“Over two years, this means that cleaning and maintenance costs as much as the flooring itself. Flooring treated with wax, polish or other surface treatments is labour intensive to maintain and ultimately less cost-effective over its lifetime than our alternatives. Stripping and polishing also have a negative environmental impact due to higher water and chemical consumption,” explains Smith.
“Tarkett flooring’s combination of high-quality raw materials and advanced surface treatments ensures the highest levels of durability. It also has excellent surface resistance properties: our Tarkett iQ range has auto-scrub or dry-buff restoration technology, which means no wax or polish is required for the life of the product. This guarantees that your floor will retain its good looks throughout an extended service life, backed by our extensive warranties for complete peace of mind.”
Luigi Caporlingua, building manager at Spotless, which is responsible for maintaining and cleaning all areas of the building, said that the vast majority of the hospital’s floors are covered in Tarkett vinyl flooring.
Caporlingua had examined the Tarkett vinyl flooring specifications and cleaning requirements to ensure they met the hospital’s required standards and also were compatible with its cleaning products and equipment.
“We were satisfied that Tarkett’s vinyl flooring products were appropriate for their applications within the hospital, which is important because the hospital receives a high amount of foot traffic and has a high-intensity cleaning regimen.”
All floors in RAH are mopped daily and scrubbed weekly, with high-traffic corridors and infection-sensitive areas being mopped more frequently.
Spotless follows a lifecycle policy that extends to every material used in the facility over a long period. Close monitoring of the flooring’s wear and tear ensures the spot damage is fixed on-the-fly under the Tarkett warranty. Recyclability was another important consideration in Tarkett vinyl flooring’s specification and it fit with Spotless’ overall lifecycle analysis policy.
According to RAH architects Silver Thomas Hanley, Tarkett’s vinyl flooring products went through a significant amount of examination against the hospital’s various criteria before being selected.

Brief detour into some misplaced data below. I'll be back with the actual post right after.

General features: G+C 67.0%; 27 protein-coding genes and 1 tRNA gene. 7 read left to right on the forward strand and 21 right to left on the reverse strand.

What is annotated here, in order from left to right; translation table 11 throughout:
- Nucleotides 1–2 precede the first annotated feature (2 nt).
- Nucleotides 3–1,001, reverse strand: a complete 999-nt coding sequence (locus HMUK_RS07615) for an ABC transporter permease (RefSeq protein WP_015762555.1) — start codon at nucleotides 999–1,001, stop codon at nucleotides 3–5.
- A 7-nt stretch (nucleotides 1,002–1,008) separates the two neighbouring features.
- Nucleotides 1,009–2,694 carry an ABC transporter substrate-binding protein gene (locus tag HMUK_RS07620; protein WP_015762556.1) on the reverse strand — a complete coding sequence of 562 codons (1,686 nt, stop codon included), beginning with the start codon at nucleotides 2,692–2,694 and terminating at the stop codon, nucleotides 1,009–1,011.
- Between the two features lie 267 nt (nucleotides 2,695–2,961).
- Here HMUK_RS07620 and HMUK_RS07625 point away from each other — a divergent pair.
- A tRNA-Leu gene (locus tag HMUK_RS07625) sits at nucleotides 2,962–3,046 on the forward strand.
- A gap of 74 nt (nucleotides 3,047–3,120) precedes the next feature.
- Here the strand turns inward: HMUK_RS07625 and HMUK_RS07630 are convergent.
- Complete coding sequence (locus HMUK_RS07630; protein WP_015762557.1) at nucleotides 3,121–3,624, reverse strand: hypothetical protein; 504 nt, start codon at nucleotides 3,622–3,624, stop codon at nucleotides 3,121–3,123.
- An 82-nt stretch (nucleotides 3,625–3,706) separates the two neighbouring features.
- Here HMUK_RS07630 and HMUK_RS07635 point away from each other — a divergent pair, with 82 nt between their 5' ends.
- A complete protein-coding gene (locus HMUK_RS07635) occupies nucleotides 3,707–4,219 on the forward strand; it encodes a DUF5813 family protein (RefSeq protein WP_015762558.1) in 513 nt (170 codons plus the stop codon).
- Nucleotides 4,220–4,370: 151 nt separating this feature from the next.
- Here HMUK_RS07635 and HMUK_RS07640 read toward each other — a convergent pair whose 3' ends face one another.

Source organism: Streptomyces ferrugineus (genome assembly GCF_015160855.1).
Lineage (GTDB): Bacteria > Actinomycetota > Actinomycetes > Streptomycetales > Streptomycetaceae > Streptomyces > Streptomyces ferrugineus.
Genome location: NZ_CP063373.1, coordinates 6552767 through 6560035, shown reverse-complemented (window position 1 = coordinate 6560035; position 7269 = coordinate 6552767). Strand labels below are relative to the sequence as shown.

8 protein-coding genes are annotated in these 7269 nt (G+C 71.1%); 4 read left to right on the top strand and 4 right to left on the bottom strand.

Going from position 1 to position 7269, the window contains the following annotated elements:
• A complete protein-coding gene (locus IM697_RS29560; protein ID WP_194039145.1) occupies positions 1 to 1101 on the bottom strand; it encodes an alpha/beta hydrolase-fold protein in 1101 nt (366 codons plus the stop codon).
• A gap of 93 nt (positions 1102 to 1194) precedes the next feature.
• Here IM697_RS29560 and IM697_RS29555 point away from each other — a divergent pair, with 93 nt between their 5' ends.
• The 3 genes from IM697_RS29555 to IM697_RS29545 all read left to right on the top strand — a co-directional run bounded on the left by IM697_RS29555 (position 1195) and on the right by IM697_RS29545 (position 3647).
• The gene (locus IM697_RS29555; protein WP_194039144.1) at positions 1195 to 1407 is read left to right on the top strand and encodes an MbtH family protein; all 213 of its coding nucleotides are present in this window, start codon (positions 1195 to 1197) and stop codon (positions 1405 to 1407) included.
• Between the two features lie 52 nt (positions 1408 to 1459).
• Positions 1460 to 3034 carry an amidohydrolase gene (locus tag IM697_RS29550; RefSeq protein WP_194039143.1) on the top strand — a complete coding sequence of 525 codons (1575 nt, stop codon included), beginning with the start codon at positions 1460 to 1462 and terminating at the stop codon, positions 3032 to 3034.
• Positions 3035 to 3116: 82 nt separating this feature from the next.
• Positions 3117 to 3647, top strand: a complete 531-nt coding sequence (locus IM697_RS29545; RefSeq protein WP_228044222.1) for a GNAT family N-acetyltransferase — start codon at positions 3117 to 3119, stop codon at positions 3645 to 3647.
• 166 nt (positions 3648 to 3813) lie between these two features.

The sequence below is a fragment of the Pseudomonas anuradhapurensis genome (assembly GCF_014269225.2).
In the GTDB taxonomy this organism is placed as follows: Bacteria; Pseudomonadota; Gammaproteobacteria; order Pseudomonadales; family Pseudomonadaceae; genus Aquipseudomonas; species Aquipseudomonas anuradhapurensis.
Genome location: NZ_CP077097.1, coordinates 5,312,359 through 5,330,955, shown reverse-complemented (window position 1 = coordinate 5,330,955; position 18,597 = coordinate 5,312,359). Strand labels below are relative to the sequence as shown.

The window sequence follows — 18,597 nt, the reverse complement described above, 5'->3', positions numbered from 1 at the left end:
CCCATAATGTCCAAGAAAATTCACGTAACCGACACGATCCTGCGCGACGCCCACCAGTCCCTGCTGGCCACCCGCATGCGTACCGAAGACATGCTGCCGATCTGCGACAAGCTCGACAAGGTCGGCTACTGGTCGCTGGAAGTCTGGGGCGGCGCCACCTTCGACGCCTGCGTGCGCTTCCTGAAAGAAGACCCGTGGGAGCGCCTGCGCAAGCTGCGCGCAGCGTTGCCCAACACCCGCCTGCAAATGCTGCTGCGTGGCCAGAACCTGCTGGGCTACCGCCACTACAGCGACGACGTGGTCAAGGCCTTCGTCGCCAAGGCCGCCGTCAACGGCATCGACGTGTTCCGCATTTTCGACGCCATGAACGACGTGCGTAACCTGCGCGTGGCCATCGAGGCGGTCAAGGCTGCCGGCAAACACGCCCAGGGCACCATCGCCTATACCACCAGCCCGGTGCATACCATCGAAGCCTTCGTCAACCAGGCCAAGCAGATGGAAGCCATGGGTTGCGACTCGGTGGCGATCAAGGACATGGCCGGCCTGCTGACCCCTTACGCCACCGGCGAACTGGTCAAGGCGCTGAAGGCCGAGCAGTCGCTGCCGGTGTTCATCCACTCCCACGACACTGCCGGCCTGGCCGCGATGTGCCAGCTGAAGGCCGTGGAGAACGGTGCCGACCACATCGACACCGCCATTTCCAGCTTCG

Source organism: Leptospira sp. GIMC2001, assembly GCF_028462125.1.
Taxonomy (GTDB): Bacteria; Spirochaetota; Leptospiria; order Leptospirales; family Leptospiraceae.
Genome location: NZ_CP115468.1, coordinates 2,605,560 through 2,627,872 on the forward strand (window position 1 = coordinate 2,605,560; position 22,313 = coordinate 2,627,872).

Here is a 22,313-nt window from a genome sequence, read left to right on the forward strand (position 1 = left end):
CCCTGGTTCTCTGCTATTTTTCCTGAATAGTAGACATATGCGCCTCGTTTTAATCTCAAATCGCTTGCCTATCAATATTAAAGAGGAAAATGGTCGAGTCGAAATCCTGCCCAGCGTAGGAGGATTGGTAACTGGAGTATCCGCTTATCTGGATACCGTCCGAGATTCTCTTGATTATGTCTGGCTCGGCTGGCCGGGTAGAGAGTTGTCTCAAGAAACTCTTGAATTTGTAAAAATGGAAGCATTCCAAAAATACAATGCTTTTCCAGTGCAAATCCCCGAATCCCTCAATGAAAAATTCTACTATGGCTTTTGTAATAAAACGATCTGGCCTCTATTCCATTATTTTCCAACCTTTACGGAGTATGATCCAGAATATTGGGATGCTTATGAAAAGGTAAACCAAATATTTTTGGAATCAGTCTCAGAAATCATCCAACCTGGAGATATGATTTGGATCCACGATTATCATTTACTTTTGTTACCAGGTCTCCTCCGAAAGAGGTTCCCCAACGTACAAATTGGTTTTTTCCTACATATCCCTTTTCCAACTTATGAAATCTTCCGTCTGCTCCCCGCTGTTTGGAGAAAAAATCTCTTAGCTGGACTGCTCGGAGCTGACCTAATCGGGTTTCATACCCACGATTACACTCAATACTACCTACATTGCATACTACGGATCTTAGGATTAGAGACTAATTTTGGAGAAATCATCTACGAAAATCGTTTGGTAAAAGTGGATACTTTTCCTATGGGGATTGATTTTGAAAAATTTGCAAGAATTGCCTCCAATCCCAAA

The hospital’s environmental and sustainable approach focused and guided every facet of the building from start to finish. The project demanded high-durability properties in the make-up of the vinyl flooring to ensure resistance to wear from marks and scratching, and improved facility cleaning. There were additional advantages too: With less joints, the flooring provides flexibility for future replacement as required in high-use areas, and improves hygiene and infection control by reducing the chance of organisms or dirt falling into cracks.
The Tarkett vinyl flooring range has helped realise the design intent of the hospital’s interior colour scheme.
Smith commented that colour, pattern and texture were particularly important for flooring in healthcare facilities, especially since flooring went beyond being a mere surface covering to becoming a functional element of good interior design while also contributing to patient recovery and hospital staff efficiency.
“Flooring colours and patterns can provide a contribution to the wellbeing of patients at psychological and sensory level by creating a calming and reassuring atmosphere that promotes healing.”
Green Building Council of Australia chief executive officer, Romilly Madew said, “Research from the World Green Building Council has shown that incorporating green design in hospital infrastructure can deliver 15 percent faster recovery rates, a 22 percent reduction in the need for pain medication and an 11 percent reduction in secondary infections.”
One of the first flooring companies to recycle post-production waste, Tarkett commenced operations in 1957, and today remains the industry leader.
“Our iQ range of vinyl flooring, for example, contains on average 25.5 percent recycled content consisting of post-production/post-installation waste and is 100 percent recyclable,” said Smith.
“We also have iQ Natural, which is the benchmark in environmentally friendly flooring, with a new plasticiser based on oil from the Ricinus communis plant, and other natural fillers. Its natural and renewable content is 75 percent,” she added.